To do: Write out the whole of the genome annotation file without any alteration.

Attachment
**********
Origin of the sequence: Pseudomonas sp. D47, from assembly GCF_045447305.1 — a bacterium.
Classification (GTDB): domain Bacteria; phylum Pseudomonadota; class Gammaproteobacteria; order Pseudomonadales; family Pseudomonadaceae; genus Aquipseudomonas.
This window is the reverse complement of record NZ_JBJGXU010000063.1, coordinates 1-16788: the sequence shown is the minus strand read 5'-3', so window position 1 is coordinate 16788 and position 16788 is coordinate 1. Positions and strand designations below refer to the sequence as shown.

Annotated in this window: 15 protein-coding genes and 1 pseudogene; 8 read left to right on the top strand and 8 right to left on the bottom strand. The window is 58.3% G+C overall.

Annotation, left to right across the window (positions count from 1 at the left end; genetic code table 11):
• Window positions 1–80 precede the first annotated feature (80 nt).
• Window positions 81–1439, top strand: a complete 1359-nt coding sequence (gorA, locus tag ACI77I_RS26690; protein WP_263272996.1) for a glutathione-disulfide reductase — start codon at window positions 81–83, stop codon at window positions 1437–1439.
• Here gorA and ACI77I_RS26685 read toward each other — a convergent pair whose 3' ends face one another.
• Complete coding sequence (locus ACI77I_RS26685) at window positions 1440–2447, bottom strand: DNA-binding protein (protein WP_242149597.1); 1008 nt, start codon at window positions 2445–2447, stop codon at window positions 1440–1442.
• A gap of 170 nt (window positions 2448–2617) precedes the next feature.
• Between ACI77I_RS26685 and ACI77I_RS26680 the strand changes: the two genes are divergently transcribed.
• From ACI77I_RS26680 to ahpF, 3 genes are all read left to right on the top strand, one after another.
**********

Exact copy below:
Origin of the sequence: Pseudomonas sp. D47, from assembly GCF_045447305.1 — a bacterium.
Classification (GTDB): domain Bacteria; phylum Pseudomonadota; class Gammaproteobacteria; order Pseudomonadales; family Pseudomonadaceae; genus Aquipseudomonas.
This window is the reverse complement of record NZ_JBJGXU010000063.1, coordinates 1-16788: the sequence shown is the minus strand read 5'-3', so window position 1 is coordinate 16788 and position 16788 is coordinate 1. Positions and strand designations below refer to the sequence as shown.

Annotated in this window: 15 protein-coding genes and 1 pseudogene; 8 read left to right on the top strand and 8 right to left on the bottom strand. The window is 58.3% G+C overall.

Annotation, left to right across the window (positions count from 1 at the left end; genetic code table 11):
• Window positions 1–80 precede the first annotated feature (80 nt).
• Window positions 81–1439, top strand: a complete 1359-nt coding sequence (gorA, locus tag ACI77I_RS26690; protein WP_263272996.1) for a glutathione-disulfide reductase — start codon at window positions 81–83, stop codon at window positions 1437–1439.
• Here gorA and ACI77I_RS26685 read toward each other — a convergent pair whose 3' ends face one another.
• Complete coding sequence (locus ACI77I_RS26685) at window positions 1440–2447, bottom strand: DNA-binding protein (protein WP_242149597.1); 1008 nt, start codon at window positions 2445–2447, stop codon at window positions 1440–1442.
• A gap of 170 nt (window positions 2448–2617) precedes the next feature.
• Between ACI77I_RS26685 and ACI77I_RS26680 the strand changes: the two genes are divergently transcribed.
• From ACI77I_RS26680 to ahpF, 3 genes are all read left to right on the top strand, one after another.